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Wednesday, March 03, 2021

BMC to buy 37 machines to clean sewer lines, eliminate manual scavenging

According to the BMC, there are 3.5 lakh manholes across Mumbai. Although manual scavenging is banned, human involvement is required in some manholes that are inaccessible to machines.

Written by Laxman Singh | Mumbai |
February 14, 2021 8:19:35 pm
This year, the civic body has made a budget estimate of Rs 275 crore on laying and widening of sewer lines. The BMC has also kept aside Rs 2,000 crore on upgradation of existing Sewage Treatment Plant (STP). (Representational)

To stop human involvement in cleaning sewage in manholes, the Brihanmumbai Municipal Corporation (BMC) has decided to buy 37 high-tech machines for the purpose.

According to the BMC, there are 3.5 lakh manholes across Mumbai. Although manual scavenging is banned, human involvement is required in some manholes that are inaccessible to machines. In this way, many conservancy workers have lost their lives after inhaling toxic gases.

“Humans enter only a few manholes to clear sewage. The BMC has started using machines for large scale cleaning. With the new machines, our target is to 100 per cent eliminate human intervention in cleaning sewer lines,” said a BMC official. Mumbai generates over 2,800 million litres of sewage every day.

While 24 machines will enable cleaning sewers in compact pipes or narrow lanes with a diameter of 300 mm, seven quick response machines for cleaning up quickly in case of urgent calls like a choke up, three 600 mm high capacity main sewer cleaning machines and three others for sludge and silt dewatering that will be used for cleaning septic tanks, will be purchased, officials said.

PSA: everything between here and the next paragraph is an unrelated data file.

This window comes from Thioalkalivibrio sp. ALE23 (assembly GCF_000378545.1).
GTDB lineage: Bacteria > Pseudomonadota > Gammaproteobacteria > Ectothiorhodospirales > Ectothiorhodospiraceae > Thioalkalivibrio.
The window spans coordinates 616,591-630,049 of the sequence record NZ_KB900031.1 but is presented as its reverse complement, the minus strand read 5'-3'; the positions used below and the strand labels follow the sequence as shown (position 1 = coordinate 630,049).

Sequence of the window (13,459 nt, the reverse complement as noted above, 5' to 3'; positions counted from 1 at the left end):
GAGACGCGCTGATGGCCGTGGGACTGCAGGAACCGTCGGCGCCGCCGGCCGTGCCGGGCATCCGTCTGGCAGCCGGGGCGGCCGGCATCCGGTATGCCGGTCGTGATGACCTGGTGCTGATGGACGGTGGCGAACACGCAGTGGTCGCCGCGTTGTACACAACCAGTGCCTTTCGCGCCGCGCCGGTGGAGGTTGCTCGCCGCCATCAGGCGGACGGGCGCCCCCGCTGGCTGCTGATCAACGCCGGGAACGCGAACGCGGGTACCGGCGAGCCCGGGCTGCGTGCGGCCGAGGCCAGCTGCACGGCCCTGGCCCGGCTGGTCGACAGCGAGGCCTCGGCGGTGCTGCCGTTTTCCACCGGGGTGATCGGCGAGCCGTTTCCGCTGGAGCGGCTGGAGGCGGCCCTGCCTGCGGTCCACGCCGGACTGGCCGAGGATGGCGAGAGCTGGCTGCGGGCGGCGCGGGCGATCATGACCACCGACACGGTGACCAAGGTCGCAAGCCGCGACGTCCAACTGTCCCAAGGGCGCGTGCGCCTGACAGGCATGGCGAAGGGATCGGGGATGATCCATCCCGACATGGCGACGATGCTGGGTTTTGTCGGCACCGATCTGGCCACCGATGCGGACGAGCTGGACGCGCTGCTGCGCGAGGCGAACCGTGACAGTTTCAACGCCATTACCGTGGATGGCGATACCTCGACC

The BMC will spend more than Rs 160 crore to buy these machines.

This year, the civic body has made a budget estimate of Rs 275 crore on laying and widening of sewer lines. The BMC has also kept aside Rs 2,000 crore on upgradation of existing Sewage Treatment Plant (STP). The BMC will need Rs 15,000 crore for reconstruction and upgradation of seven STPs, including Worli, Dharavi, Bandra, Ghatkopar, Bhandup, Versova and Malad. These STPs will have a capacity of treating 50 per cent sewage collected at tertiary level, which can later be reused for non-potable purposes.

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